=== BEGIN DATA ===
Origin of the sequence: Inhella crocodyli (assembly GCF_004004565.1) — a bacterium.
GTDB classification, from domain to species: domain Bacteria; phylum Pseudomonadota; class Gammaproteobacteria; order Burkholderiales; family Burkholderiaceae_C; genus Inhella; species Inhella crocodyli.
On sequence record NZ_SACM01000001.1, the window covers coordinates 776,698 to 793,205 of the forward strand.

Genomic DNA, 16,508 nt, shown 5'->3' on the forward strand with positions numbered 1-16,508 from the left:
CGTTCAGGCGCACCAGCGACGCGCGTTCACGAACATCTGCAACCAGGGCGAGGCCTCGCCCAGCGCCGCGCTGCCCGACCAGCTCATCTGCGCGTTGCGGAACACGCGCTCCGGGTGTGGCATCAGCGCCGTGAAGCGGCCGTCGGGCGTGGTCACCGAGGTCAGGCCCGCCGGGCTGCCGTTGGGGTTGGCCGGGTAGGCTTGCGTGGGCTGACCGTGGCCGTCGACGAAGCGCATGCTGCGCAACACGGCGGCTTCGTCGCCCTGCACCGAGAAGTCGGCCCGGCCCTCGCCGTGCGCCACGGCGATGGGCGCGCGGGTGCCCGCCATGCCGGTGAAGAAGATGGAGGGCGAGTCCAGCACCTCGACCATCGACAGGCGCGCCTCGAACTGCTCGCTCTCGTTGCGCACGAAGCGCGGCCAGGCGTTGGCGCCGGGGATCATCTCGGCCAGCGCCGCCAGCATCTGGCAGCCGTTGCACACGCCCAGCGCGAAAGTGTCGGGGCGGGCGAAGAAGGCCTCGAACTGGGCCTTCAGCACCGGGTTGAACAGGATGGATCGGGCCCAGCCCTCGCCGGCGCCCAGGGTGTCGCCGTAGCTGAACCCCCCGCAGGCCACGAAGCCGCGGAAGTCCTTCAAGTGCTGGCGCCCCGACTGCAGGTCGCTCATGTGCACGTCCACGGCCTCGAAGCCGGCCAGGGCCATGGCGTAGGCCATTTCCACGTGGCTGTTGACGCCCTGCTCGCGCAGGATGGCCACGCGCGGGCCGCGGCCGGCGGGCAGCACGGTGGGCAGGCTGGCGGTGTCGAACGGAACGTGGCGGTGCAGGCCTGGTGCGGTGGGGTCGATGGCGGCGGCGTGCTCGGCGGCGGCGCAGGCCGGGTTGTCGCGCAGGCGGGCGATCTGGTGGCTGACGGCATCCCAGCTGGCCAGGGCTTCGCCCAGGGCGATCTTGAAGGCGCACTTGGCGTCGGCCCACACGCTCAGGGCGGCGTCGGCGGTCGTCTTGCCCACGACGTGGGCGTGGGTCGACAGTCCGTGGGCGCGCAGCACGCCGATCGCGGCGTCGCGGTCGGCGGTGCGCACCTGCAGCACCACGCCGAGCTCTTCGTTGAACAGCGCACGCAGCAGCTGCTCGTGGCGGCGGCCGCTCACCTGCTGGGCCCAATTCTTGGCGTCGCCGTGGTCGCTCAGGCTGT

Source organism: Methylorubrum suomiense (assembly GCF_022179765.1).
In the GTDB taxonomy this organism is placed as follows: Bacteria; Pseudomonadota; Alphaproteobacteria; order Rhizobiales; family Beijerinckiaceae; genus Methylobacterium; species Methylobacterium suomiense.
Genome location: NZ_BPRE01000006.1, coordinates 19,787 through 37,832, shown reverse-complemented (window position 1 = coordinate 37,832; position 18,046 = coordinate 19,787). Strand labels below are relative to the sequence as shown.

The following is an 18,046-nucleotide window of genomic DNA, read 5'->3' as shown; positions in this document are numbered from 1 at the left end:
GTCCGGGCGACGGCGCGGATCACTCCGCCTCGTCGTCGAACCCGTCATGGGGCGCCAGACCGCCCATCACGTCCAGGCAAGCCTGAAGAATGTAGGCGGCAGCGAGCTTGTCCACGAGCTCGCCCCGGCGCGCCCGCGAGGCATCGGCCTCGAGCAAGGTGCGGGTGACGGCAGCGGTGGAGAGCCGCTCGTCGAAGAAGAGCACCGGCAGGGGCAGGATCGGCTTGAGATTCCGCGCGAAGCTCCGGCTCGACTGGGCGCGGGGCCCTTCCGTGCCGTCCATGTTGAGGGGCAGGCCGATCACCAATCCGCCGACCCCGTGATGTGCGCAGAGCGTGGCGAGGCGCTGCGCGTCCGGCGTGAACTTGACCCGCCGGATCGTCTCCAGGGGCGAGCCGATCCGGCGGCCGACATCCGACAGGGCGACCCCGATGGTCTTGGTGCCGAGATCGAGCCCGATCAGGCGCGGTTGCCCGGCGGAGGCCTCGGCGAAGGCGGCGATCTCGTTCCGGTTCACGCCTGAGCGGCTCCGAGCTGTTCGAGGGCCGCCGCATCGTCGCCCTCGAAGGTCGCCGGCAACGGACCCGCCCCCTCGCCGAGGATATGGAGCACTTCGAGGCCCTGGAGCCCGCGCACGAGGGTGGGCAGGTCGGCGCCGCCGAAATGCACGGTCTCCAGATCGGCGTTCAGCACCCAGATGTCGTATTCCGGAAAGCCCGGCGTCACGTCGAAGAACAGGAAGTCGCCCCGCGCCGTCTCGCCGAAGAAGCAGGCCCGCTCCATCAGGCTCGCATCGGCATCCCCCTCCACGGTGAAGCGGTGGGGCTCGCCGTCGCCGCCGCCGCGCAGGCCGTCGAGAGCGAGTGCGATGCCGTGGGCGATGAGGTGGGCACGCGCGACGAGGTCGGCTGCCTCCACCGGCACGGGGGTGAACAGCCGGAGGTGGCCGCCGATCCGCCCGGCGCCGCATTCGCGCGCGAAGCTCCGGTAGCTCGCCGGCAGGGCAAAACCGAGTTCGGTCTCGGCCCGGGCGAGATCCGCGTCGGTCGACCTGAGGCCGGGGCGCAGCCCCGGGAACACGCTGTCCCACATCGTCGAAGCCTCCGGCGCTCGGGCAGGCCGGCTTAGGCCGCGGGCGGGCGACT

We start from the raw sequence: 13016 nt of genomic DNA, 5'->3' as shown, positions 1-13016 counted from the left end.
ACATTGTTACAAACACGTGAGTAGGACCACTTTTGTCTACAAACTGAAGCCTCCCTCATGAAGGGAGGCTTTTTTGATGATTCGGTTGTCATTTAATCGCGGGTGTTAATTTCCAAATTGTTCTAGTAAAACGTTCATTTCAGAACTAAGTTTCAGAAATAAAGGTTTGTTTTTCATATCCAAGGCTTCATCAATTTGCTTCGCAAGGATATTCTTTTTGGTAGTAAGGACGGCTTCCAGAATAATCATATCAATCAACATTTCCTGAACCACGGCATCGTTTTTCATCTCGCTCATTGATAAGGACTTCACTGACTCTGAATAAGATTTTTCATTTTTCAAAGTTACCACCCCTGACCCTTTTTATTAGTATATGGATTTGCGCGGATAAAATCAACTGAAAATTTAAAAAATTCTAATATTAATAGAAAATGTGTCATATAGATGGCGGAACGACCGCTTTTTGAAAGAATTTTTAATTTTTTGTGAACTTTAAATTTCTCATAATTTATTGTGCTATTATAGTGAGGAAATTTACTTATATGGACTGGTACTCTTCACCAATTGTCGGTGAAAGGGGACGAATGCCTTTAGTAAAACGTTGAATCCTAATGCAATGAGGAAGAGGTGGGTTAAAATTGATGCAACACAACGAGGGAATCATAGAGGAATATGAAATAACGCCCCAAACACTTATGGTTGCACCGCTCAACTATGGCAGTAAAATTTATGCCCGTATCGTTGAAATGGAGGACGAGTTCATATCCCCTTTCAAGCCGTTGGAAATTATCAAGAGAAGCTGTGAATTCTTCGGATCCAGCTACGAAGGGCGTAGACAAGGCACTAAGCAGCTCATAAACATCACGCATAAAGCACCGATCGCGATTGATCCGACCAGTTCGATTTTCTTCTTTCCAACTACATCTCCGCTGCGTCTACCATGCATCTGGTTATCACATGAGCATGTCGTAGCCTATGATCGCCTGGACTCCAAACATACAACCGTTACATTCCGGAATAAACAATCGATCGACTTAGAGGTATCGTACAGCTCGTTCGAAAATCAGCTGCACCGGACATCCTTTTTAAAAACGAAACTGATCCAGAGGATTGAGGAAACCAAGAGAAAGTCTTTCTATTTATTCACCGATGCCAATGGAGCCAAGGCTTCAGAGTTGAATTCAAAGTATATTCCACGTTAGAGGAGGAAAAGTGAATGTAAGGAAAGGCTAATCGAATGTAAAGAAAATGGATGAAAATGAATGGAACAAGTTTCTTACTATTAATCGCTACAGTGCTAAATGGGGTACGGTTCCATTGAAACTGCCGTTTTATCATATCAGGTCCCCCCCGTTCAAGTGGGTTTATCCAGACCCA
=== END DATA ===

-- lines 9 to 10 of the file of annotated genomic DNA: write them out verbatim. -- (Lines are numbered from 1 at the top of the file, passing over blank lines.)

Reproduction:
The following is an 18,046-nucleotide window of genomic DNA, read 5'->3' as shown; positions in this document are numbered from 1 at the left end:
GTCCGGGCGACGGCGCGGATCACTCCGCCTCGTCGTCGAACCCGTCATGGGGCGCCAGACCGCCCATCACGTCCAGGCAAGCCTGAAGAATGTAGGCGGCAGCGAGCTTGTCCACGAGCTCGCCCCGGCGCGCCCGCGAGGCATCGGCCTCGAGCAAGGTGCGGGTGACGGCAGCGGTGGAGAGCCGCTCGTCGAAGAAGAGCACCGGCAGGGGCAGGATCGGCTTGAGATTCCGCGCGAAGCTCCGGCTCGACTGGGCGCGGGGCCCTTCCGTGCCGTCCATGTTGAGGGGCAGGCCGATCACCAATCCGCCGACCCCGTGATGTGCGCAGAGCGTGGCGAGGCGCTGCGCGTCCGGCGTGAACTTGACCCGCCGGATCGTCTCCAGGGGCGAGCCGATCCGGCGGCCGACATCCGACAGGGCGACCCCGATGGTCTTGGTGCCGAGATCGAGCCCGATCAGGCGCGGTTGCCCGGCGGAGGCCTCGGCGAAGGCGGCGATCTCGTTCCGGTTCACGCCTGAGCGGCTCCGAGCTGTTCGAGGGCCGCCGCATCGTCGCCCTCGAAGGTCGCCGGCAACGGACCCGCCCCCTCGCCGAGGATATGGAGCACTTCGAGGCCCTGGAGCCCGCGCACGAGGGTGGGCAGGTCGGCGCCGCCGAAATGCACGGTCTCCAGATCGGCGTTCAGCACCCAGATGTCGTATTCCGGAAAGCCCGGCGTCACGTCGAAGAACAGGAAGTCGCCCCGCGCCGTCTCGCCGAAGAAGCAGGCCCGCTCCATCAGGCTCGCATCGGCATCCCCCTCCACGGTGAAGCGGTGGGGCTCGCCGTCGCCGCCGCCGCGCAGGCCGTCGAGAGCGAGTGCGATGCCGTGGGCGATGAGGTGGGCACGCGCGACGAGGTCGGCTGCCTCCACCGGCACGGGGGTGAACAGCCGGAGGTGGCCGCCGATCCGCCCGGCGCCGCATTCGCGCGCGAAGCTCCGGTAGCTCGCCGGCAGGGCAAAACCGAGTTCGGTCTCGGCCCGGGCGAGATCCGCGTCGGTCGACCTGAGGCCGGGGCGCAGCCCCGGGAACACGCTGTCCCACATCGTCGAAGCCTCCGGCGCTCGGGCAGGCCGGCTTAGGCCGCGGGCGGGCGACT